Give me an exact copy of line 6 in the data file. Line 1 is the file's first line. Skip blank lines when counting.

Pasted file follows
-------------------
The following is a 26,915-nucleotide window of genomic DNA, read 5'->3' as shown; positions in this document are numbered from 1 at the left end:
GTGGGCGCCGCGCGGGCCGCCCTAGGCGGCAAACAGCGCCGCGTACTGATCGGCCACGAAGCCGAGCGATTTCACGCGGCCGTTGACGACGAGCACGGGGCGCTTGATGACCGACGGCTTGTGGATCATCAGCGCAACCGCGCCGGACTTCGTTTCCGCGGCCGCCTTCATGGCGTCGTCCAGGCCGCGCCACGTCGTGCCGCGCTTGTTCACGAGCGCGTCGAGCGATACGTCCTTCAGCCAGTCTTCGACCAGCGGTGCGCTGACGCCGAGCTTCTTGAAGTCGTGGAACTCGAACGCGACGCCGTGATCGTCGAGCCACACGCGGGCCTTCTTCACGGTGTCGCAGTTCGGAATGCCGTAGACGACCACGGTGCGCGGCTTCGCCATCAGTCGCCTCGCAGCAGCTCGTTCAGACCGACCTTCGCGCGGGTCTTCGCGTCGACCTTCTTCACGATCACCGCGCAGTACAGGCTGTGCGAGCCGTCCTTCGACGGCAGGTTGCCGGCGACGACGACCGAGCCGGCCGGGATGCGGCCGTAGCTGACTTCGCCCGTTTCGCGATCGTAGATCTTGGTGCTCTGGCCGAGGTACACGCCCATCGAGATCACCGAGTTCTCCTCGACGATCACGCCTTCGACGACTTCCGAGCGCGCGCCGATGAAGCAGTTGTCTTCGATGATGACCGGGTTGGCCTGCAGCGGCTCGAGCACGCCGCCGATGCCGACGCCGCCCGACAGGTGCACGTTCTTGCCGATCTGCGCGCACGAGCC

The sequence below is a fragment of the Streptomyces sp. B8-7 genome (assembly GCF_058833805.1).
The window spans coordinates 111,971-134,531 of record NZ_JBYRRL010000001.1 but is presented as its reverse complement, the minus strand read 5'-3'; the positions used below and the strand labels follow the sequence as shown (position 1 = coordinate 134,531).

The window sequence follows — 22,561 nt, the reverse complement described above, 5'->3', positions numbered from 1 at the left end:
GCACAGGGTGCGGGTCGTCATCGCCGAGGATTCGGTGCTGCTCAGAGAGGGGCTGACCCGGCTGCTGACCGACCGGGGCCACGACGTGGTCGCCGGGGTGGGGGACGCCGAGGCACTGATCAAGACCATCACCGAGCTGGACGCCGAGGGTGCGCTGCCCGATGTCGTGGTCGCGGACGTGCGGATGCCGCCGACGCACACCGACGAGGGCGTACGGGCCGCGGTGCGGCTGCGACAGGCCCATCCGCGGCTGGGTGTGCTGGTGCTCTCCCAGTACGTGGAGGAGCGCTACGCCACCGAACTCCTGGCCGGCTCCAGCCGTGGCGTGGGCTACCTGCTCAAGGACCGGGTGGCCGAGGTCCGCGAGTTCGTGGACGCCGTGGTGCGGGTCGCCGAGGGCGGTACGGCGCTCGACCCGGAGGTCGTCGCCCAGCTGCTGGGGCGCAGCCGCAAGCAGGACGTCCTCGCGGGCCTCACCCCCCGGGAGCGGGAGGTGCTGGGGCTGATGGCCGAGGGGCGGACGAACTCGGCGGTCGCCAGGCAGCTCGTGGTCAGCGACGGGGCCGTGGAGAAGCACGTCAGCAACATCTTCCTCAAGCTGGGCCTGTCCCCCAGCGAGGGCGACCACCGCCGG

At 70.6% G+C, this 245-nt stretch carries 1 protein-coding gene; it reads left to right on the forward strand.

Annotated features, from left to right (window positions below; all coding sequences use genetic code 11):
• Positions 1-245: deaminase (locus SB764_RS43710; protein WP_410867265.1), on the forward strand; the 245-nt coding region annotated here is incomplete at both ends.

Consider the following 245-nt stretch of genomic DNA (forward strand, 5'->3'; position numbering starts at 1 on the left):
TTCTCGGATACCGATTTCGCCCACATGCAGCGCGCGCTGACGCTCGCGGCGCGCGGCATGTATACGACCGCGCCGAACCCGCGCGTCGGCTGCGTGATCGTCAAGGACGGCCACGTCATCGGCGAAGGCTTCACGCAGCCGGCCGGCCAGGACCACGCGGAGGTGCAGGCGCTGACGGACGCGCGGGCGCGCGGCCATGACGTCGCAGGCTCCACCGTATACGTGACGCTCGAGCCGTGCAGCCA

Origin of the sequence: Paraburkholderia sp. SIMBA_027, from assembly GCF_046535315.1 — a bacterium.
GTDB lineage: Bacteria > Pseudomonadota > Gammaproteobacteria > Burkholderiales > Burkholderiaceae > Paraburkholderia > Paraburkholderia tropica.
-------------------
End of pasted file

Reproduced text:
GCACAGGGTGCGGGTCGTCATCGCCGAGGATTCGGTGCTGCTCAGAGAGGGGCTGACCCGGCTGCTGACCGACCGGGGCCACGACGTGGTCGCCGGGGTGGGGGACGCCGAGGCACTGATCAAGACCATCACCGAGCTGGACGCCGAGGGTGCGCTGCCCGATGTCGTGGTCGCGGACGTGCGGATGCCGCCGACGCACACCGACGAGGGCGTACGGGCCGCGGTGCGGCTGCGACAGGCCCATCCGCGGCTGGGTGTGCTGGTGCTCTCCCAGTACGTGGAGGAGCGCTACGCCACCGAACTCCTGGCCGGCTCCAGCCGTGGCGTGGGCTACCTGCTCAAGGACCGGGTGGCCGAGGTCCGCGAGTTCGTGGACGCCGTGGTGCGGGTCGCCGAGGGCGGTACGGCGCTCGACCCGGAGGTCGTCGCCCAGCTGCTGGGGCGCAGCCGCAAGCAGGACGTCCTCGCGGGCCTCACCCCCCGGGAGCGGGAGGTGCTGGGGCTGATGGCCGAGGGGCGGACGAACTCGGCGGTCGCCAGGCAGCTCGTGGTCAGCGACGGGGCCGTGGAGAAGCACGTCAGCAACATCTTCCTCAAGCTGGGCCTGTCCCCCAGCGAGGGCGACCACCGCCGG